When it first applied for 21st Century Community Learning Centers funding in 1998, the Lillian Emery neighborhood of New Albany, Indiana—just across the Ohio River from Louisville, Kentucky—faced some of the toughest economic conditions in the region. Lillian Emery had a child poverty rate four times that of the surrounding communities of New Albany and half the median family income. The over-25 unemployment rate was 50 percent.
Despite its striking economic challenges, the Floyd County community of New Albany stuck its vision for a multi-service center that would provide a variety of offerings, including youth programs, adult education, mental health services, nutrition programming and much more. A federal Community Development Block Grant had helped make that vision a reality, along with community donations and in-kind support. Then, in 1998, the center was awarded the only 21st Century Community Learning Center grant in the state. Although the center offered many types of services other than afterschool, the 21st CCLC program was at the heart of the center’s work, helping make it an important fixture of the community.
When 21st CCLC grant-making shifted to the states, three schools in New Albany, including Lillian Emery’s Children’s Academy of New Albany, received grants. All three schools served the lowest income students in New Albany, with free and reduced lunch rates at the schools ranging from 70 to 97 percent. The grant money funded a nine-week summer program. More recently, a 2007 grant from the 21st CCLC initiative funded an expansion – from a summer program to a summer and school-year program with an academic focus. Teachers provide tutoring that helps link afterschool activities to the regular school day, and the program offers meaningful enrichment opportunities for students as well.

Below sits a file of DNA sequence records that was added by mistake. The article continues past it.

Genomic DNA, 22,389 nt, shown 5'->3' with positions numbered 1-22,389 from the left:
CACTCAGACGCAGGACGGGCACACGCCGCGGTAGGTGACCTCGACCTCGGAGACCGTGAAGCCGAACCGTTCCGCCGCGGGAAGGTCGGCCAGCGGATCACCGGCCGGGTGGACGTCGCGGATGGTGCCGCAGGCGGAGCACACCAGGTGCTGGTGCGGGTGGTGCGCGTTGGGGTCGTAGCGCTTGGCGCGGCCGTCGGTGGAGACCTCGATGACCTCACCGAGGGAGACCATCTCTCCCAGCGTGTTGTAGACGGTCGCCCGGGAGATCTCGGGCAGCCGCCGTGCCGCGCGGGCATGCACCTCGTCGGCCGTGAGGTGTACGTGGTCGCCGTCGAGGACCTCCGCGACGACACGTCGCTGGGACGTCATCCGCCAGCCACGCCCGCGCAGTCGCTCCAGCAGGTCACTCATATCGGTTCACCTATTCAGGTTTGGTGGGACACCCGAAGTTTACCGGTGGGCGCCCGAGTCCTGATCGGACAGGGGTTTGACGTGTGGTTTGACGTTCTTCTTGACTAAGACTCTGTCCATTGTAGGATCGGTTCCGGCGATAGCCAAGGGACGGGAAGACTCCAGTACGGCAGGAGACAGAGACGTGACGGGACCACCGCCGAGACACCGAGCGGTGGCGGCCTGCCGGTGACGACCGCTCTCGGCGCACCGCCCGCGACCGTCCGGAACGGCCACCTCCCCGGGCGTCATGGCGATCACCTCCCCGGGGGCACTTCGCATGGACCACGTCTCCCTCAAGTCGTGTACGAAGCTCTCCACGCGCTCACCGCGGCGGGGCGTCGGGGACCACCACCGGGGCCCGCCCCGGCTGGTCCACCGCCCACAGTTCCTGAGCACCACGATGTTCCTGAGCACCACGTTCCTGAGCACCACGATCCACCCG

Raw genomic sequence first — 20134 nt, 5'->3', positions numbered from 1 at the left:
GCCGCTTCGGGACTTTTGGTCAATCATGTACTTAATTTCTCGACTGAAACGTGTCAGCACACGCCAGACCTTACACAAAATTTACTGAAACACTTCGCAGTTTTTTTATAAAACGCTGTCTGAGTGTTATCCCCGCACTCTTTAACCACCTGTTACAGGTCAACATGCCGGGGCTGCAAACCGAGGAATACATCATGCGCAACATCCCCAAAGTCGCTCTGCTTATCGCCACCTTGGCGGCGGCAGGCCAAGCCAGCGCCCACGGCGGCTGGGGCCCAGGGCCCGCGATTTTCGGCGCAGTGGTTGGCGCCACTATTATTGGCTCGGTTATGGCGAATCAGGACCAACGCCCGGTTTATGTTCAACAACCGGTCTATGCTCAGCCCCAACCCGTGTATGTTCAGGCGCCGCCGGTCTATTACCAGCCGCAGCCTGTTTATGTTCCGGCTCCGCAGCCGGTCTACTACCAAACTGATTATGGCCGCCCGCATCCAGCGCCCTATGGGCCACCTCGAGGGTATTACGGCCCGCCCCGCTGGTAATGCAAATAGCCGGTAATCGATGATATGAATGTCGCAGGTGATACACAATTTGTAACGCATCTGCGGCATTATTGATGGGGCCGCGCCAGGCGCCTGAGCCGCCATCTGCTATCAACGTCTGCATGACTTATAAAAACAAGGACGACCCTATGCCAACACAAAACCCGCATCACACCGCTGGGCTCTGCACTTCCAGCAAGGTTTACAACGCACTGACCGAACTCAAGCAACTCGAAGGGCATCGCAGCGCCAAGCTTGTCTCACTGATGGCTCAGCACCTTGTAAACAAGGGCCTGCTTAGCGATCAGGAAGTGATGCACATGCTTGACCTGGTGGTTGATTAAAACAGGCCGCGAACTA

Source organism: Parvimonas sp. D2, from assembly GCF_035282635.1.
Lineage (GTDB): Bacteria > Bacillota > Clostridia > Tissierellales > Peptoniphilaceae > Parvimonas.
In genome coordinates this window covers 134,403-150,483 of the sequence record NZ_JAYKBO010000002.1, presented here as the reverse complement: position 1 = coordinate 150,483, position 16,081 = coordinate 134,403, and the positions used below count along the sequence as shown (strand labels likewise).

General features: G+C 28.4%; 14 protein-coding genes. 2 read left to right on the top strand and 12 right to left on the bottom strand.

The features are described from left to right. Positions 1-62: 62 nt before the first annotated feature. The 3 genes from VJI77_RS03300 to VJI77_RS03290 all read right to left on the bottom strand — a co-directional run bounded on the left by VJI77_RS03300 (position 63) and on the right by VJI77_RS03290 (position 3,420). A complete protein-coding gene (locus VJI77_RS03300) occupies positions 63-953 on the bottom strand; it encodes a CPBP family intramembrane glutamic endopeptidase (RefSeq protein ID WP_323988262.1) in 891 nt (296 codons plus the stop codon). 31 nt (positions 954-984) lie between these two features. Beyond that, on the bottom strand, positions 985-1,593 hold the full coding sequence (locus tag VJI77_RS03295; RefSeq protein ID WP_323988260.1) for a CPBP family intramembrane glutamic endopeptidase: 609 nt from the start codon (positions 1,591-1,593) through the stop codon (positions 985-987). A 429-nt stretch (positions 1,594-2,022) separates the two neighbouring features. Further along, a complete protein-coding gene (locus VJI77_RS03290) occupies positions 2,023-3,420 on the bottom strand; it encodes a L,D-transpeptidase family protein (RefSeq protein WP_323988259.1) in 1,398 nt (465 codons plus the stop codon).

Community support has grown along with program offerings. That hasn’t yet translated into additional funding, but local activism on behalf of afterschool is beginning to make its mark. A Floyd County Afterschool Alliance has recently formed to bring attention to the need for afterschool funding.
“I think our 21st Century CLC programs have helped transform the community to view afterschool programs not as simply nice, but essential,” says Vince Klein, Project Manager for Floyd County schools. “I also think that many key stakeholders have come to realize that these opportunities represent true quality-of-life issues for New Albany that must be nurtured and preserved. Without them, a critical expression of support for our youth and families would be missing.”
EDITOR'S NOTE: New Albany was one of the first communities to be awarded a 21st Century Community Learning Center grant to support its afterschool programs. The federal 21st Century Community Learning Centers initiative has just marked 10 years of supporting community afterschool programs. Today, it remains the only federal funding source dedicated to afterschool programs.